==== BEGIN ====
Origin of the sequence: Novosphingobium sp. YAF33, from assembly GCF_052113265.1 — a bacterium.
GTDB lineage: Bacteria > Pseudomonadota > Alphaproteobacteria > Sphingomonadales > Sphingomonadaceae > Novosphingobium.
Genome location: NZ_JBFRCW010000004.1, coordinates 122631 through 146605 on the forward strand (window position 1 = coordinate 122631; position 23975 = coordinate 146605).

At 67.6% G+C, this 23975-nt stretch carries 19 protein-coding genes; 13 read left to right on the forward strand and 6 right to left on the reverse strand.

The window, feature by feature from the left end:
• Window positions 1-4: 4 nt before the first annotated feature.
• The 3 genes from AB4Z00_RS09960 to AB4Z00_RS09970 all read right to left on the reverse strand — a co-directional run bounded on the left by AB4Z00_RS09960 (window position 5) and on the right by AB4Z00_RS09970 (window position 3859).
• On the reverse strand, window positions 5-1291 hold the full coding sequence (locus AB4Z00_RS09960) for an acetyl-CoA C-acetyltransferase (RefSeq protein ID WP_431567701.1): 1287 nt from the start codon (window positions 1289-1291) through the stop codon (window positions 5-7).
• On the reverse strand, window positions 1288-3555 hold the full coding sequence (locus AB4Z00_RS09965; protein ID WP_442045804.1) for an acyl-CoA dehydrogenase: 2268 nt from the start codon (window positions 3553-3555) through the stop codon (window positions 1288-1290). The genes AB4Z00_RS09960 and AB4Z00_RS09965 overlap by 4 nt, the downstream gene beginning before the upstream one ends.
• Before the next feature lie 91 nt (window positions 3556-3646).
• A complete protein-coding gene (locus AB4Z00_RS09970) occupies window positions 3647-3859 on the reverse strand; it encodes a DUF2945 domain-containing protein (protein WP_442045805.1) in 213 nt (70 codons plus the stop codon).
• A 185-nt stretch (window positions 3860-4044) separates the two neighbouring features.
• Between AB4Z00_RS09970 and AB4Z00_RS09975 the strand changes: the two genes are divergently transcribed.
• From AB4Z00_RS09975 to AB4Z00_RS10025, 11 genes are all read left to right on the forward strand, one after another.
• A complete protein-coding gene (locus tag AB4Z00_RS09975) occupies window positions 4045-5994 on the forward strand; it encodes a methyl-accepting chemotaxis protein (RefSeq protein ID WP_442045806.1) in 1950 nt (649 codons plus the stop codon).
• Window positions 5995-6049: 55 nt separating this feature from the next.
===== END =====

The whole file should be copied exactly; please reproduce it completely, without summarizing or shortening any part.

Origin of the sequence: Novosphingobium sp. YAF33, from assembly GCF_052113265.1 — a bacterium.
GTDB lineage: Bacteria > Pseudomonadota > Alphaproteobacteria > Sphingomonadales > Sphingomonadaceae > Novosphingobium.
Genome location: NZ_JBFRCW010000004.1, coordinates 122631 through 146605 on the forward strand (window position 1 = coordinate 122631; position 23975 = coordinate 146605).

At 67.6% G+C, this 23975-nt stretch carries 19 protein-coding genes; 13 read left to right on the forward strand and 6 right to left on the reverse strand.

The window, feature by feature from the left end:
• Window positions 1-4: 4 nt before the first annotated feature.
• The 3 genes from AB4Z00_RS09960 to AB4Z00_RS09970 all read right to left on the reverse strand — a co-directional run bounded on the left by AB4Z00_RS09960 (window position 5) and on the right by AB4Z00_RS09970 (window position 3859).
• On the reverse strand, window positions 5-1291 hold the full coding sequence (locus AB4Z00_RS09960) for an acetyl-CoA C-acetyltransferase (RefSeq protein ID WP_431567701.1): 1287 nt from the start codon (window positions 1289-1291) through the stop codon (window positions 5-7).
• On the reverse strand, window positions 1288-3555 hold the full coding sequence (locus AB4Z00_RS09965; protein ID WP_442045804.1) for an acyl-CoA dehydrogenase: 2268 nt from the start codon (window positions 3553-3555) through the stop codon (window positions 1288-1290). The genes AB4Z00_RS09960 and AB4Z00_RS09965 overlap by 4 nt, the downstream gene beginning before the upstream one ends.
• Before the next feature lie 91 nt (window positions 3556-3646).
• A complete protein-coding gene (locus AB4Z00_RS09970) occupies window positions 3647-3859 on the reverse strand; it encodes a DUF2945 domain-containing protein (protein WP_442045805.1) in 213 nt (70 codons plus the stop codon).
• A 185-nt stretch (window positions 3860-4044) separates the two neighbouring features.
• Between AB4Z00_RS09970 and AB4Z00_RS09975 the strand changes: the two genes are divergently transcribed.
• From AB4Z00_RS09975 to AB4Z00_RS10025, 11 genes are all read left to right on the forward strand, one after another.
• A complete protein-coding gene (locus tag AB4Z00_RS09975) occupies window positions 4045-5994 on the forward strand; it encodes a methyl-accepting chemotaxis protein (RefSeq protein ID WP_442045806.1) in 1950 nt (649 codons plus the stop codon).
• Window positions 5995-6049: 55 nt separating this feature from the next.